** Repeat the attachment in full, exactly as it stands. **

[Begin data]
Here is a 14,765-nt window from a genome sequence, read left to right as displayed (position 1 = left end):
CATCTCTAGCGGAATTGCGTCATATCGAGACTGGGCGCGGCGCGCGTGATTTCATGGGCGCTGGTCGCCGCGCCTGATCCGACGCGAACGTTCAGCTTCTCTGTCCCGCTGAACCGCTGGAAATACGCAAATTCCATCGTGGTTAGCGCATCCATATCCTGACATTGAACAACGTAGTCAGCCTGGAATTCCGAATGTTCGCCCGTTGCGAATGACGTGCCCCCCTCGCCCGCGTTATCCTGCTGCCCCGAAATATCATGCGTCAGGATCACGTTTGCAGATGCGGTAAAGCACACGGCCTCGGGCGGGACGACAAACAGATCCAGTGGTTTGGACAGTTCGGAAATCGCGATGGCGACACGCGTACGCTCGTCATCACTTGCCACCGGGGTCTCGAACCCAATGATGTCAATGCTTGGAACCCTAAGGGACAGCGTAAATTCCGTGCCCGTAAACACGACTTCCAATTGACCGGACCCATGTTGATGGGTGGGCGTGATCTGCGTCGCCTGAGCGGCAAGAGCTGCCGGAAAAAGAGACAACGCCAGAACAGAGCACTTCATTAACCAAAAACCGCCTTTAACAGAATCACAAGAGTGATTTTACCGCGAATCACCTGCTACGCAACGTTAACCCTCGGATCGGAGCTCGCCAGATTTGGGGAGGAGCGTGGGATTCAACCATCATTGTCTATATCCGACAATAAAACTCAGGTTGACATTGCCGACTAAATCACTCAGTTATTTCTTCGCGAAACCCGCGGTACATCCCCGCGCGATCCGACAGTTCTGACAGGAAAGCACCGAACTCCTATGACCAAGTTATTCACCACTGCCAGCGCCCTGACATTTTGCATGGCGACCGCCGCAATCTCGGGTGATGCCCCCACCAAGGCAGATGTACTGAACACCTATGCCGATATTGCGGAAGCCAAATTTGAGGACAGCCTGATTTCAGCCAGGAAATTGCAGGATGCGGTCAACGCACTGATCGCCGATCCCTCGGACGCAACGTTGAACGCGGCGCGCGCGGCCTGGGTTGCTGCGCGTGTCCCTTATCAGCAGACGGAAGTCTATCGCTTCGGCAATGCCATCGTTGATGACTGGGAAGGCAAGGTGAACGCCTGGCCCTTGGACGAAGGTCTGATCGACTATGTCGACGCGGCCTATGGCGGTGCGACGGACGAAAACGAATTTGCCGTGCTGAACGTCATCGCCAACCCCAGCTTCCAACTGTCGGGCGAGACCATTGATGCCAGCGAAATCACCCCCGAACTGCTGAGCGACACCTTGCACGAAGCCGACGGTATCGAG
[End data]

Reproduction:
Here is a 14,765-nt window from a genome sequence, read left to right as displayed (position 1 = left end):
CATCTCTAGCGGAATTGCGTCATATCGAGACTGGGCGCGGCGCGCGTGATTTCATGGGCGCTGGTCGCCGCGCCTGATCCGACGCGAACGTTCAGCTTCTCTGTCCCGCTGAACCGCTGGAAATACGCAAATTCCATCGTGGTTAGCGCATCCATATCCTGACATTGAACAACGTAGTCAGCCTGGAATTCCGAATGTTCGCCCGTTGCGAATGACGTGCCCCCCTCGCCCGCGTTATCCTGCTGCCCCGAAATATCATGCGTCAGGATCACGTTTGCAGATGCGGTAAAGCACACGGCCTCGGGCGGGACGACAAACAGATCCAGTGGTTTGGACAGTTCGGAAATCGCGATGGCGACACGCGTACGCTCGTCATCACTTGCCACCGGGGTCTCGAACCCAATGATGTCAATGCTTGGAACCCTAAGGGACAGCGTAAATTCCGTGCCCGTAAACACGACTTCCAATTGACCGGACCCATGTTGATGGGTGGGCGTGATCTGCGTCGCCTGAGCGGCAAGAGCTGCCGGAAAAAGAGACAACGCCAGAACAGAGCACTTCATTAACCAAAAACCGCCTTTAACAGAATCACAAGAGTGATTTTACCGCGAATCACCTGCTACGCAACGTTAACCCTCGGATCGGAGCTCGCCAGATTTGGGGAGGAGCGTGGGATTCAACCATCATTGTCTATATCCGACAATAAAACTCAGGTTGACATTGCCGACTAAATCACTCAGTTATTTCTTCGCGAAACCCGCGGTACATCCCCGCGCGATCCGACAGTTCTGACAGGAAAGCACCGAACTCCTATGACCAAGTTATTCACCACTGCCAGCGCCCTGACATTTTGCATGGCGACCGCCGCAATCTCGGGTGATGCCCCCACCAAGGCAGATGTACTGAACACCTATGCCGATATTGCGGAAGCCAAATTTGAGGACAGCCTGATTTCAGCCAGGAAATTGCAGGATGCGGTCAACGCACTGATCGCCGATCCCTCGGACGCAACGTTGAACGCGGCGCGCGCGGCCTGGGTTGCTGCGCGTGTCCCTTATCAGCAGACGGAAGTCTATCGCTTCGGCAATGCCATCGTTGATGACTGGGAAGGCAAGGTGAACGCCTGGCCCTTGGACGAAGGTCTGATCGACTATGTCGACGCGGCCTATGGCGGTGCGACGGACGAAAACGAATTTGCCGTGCTGAACGTCATCGCCAACCCCAGCTTCCAACTGTCGGGCGAGACCATTGATGCCAGCGAAATCACCCCCGAACTGCTGAGCGACACCTTGCACGAAGCCGACGGTATCGAG